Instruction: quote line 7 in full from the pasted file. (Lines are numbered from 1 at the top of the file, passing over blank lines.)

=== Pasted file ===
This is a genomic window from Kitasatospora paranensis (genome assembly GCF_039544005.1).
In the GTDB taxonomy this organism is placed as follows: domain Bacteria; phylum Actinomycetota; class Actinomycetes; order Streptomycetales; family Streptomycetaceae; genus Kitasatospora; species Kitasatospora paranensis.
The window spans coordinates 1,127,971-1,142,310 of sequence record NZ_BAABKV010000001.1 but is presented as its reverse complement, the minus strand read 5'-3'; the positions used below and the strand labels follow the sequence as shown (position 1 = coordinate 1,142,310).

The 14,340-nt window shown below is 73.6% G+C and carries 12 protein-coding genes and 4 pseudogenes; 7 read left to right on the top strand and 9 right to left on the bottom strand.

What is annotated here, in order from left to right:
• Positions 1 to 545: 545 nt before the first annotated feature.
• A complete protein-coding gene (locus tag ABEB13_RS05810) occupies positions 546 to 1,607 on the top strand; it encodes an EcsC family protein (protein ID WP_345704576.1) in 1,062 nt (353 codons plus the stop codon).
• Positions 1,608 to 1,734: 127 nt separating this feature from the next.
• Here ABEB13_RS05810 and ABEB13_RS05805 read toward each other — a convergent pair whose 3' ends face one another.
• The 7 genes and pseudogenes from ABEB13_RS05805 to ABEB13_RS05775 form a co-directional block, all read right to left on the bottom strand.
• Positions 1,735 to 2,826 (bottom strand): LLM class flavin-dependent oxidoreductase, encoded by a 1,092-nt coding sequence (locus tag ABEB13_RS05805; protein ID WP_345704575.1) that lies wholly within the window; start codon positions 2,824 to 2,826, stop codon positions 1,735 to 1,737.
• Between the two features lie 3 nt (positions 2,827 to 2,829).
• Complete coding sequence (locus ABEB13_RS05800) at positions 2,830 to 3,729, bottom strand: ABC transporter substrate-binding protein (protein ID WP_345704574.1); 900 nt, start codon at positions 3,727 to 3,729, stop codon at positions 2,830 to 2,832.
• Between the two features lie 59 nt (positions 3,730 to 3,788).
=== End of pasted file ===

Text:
• A complete protein-coding gene (locus tag ABEB13_RS05810) occupies positions 546 to 1,607 on the top strand; it encodes an EcsC family protein (protein ID WP_345704576.1) in 1,062 nt (353 codons plus the stop codon).